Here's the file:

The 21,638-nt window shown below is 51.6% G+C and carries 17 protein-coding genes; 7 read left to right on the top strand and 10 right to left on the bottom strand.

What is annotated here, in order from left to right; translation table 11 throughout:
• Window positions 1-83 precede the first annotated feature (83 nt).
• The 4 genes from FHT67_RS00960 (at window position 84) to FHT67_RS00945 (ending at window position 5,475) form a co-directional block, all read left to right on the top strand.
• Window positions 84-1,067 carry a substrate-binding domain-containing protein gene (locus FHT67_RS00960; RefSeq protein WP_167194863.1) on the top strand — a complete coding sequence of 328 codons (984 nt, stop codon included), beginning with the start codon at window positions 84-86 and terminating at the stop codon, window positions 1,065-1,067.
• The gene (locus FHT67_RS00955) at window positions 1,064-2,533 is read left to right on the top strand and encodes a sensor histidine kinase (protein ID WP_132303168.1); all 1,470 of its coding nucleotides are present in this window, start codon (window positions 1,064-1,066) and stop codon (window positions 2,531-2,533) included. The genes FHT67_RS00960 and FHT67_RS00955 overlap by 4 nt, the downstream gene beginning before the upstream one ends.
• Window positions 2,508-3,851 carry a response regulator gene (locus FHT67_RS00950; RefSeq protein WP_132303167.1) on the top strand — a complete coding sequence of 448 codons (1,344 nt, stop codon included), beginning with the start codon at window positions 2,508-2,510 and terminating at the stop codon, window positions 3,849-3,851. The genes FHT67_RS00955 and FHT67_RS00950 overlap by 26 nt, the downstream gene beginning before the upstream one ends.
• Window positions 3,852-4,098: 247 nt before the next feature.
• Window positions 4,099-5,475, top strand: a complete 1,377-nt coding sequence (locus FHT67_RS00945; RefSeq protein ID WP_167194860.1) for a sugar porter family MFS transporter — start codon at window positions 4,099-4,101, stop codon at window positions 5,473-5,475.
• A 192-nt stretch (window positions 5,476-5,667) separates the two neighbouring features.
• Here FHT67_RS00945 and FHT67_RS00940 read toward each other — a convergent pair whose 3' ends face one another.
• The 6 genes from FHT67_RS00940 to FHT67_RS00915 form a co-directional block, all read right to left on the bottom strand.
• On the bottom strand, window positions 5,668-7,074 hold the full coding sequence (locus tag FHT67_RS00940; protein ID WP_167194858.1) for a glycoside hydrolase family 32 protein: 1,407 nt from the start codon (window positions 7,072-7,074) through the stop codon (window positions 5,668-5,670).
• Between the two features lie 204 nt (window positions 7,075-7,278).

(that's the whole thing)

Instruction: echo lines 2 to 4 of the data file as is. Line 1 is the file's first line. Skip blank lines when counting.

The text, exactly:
What is annotated here, in order from left to right; translation table 11 throughout:
• Window positions 1-83 precede the first annotated feature (83 nt).
• The 4 genes from FHT67_RS00960 (at window position 84) to FHT67_RS00945 (ending at window position 5,475) form a co-directional block, all read left to right on the top strand.